19 May 2024, 03:46
By Stephen Sidkin Dec 23, 2015

The future of selective distribution agreements

What can distributors of furniture brands in the UK learn from how Germany has approached the fashion brands Asics and Adidas? According to Stephen Sidkin, the implications for the future of selective distribution agreements are significant …

In August the German competition authority, the Bundeskartellamt, announced the conclusion of its long-running investigation in respect of certain provisions of the selective distribution system of sports footwear brand, Asics.

Selective distribution systems are used by brands to achieve greater control over the resale market than is achievable using an ordinary distributorship agreement.

In a selective distribution system the brand sets certain criteria – usually image centric – which must be observed by all retailers, and agrees only to supply such resellers. Correspondingly, retailers which are members of the system accept restrictions as to whom they can resell – being end users or other resellers which are members of the system.

By focusing on criteria which affects a brand’s image – for example, range of branded product, store lighting, and staff training – the brand owner can achieve the desired image and ensure consistency in the purchase experience enjoyed by the end user.

The Bundeskartellamt found that the provisions of the selective distribution system implemented by Asics’ German subsidiary – which prohibited distributors from using price comparison engines for their online presence, and the Asics brand names on websites of third parties to guide customers to their own online shops – are anti-competitive.

The competition authority concluded that such provisions are concerned primarily with controlling online and offline price competition. Its findings were made on the basis that such provisions restrict the online sales activities of small- and medium-sized authorised dealers, and, as such, their ability to sell the products over the internet.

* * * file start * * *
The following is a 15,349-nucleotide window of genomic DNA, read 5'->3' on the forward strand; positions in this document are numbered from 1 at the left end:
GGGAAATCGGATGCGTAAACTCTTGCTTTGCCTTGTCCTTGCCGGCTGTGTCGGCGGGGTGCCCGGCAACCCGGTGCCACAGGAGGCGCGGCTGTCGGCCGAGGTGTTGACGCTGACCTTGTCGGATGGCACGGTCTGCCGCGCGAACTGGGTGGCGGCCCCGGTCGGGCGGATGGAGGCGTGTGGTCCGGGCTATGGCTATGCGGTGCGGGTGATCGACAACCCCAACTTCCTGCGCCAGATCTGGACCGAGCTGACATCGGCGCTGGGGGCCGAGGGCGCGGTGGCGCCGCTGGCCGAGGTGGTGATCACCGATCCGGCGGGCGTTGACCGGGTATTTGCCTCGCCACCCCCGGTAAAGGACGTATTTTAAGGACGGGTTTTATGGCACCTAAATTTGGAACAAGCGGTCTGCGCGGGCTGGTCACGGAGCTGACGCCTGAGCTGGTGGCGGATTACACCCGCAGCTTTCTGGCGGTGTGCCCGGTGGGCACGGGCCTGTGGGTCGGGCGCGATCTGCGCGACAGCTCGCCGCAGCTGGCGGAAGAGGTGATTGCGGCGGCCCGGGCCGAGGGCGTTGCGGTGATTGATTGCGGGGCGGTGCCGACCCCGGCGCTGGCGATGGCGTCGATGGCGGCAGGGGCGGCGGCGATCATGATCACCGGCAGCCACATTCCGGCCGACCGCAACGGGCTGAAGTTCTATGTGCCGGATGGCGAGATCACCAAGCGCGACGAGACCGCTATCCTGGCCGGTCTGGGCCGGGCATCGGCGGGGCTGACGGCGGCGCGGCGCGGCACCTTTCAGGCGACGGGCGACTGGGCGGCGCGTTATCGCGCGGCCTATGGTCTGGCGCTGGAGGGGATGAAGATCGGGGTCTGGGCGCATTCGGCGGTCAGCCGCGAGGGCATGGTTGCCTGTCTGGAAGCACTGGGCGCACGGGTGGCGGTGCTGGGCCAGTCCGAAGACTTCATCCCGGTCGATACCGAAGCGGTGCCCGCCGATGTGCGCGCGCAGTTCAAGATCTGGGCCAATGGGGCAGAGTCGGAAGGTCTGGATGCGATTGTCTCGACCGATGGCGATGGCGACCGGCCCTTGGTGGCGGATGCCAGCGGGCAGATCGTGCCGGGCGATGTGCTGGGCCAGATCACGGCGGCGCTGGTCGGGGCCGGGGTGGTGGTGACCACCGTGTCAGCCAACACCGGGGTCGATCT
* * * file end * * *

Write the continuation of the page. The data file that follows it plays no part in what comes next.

Consequently, there is a risk that such sales restrictions will “prevent consumers from enjoying the benefits of the availability of both online and offline sales” and the consequent price reductions.

The Bundeskartellamt also criticised the provision of the Asics selective distribution system, which prohibited distributors from using online marketplaces such as Amazon and eBay.

The decision in respect of Asics follows a similar investigation by the Bundeskartellamt in 2014 of the conditions set by Adidas for the online sale of its products – in particular, Adidas‘ restriction on sales via online marketplaces.

The Bundeskartellamt decided that such restriction gave rise to serious competition concerns. The investigation in respect of Adidas was concluded in June 2014 after Adidas amended its sales conditions, taking out all reference to its restriction on sales via online marketplaces.

Asics has now followed suit, by amending the clauses in its selective distribution system which were the subject of competition law objections.

UK furniture brands operating selective distribution systems which contain similar restrictions risk attack by competition authorities within the EU. For such brands to proceed on the basis that the Bundeskartellamt’s decison only applies to fashion companies, and that furniture companies are for some reason immune to EU competition law, is simply wrong.

“Asics has amended the clauses in its selective distribution system which were the subject of competition law objections. UK furniture brands operating selective distribution systems which contain similar restrictions risk attack by competition authorities within the EU”

It is open to both the European Commission and the national authorities of EU member states to follow the lead of the Bundeskartellamt. Indeed, national competition authorities may feel the need to do so where the complainant is a retailer incorporated in the particular member state.

It is also open to retailers which have been refused admittance to a brand’s selective distribution system – for example, because of their use of, say, price comparison engines – to challenge the refusal.

In the interim, the UK Competition and Markets Authority (CMA) is undertaking an economic research project concerning vertical agreements (agreements between companies at different levels of the supply chain) and the internet.

In undertaking the project, the CMA has been gathering information from lawyers, economic consultants and business representative groups as to how suppliers of branded goods restrict online sales. Earlier this year, the CMA was not planning to produce formal guidance or changes in the law as a result of its project – however, the Bundeskartellamt’s decision may change its mind.

Stephen Sidkin is a partner at corporate law firm Fox Williams LLP. He established and leads Fox Williams’ agentlaw team. This article was published in the December issue of Furniture News magazine.

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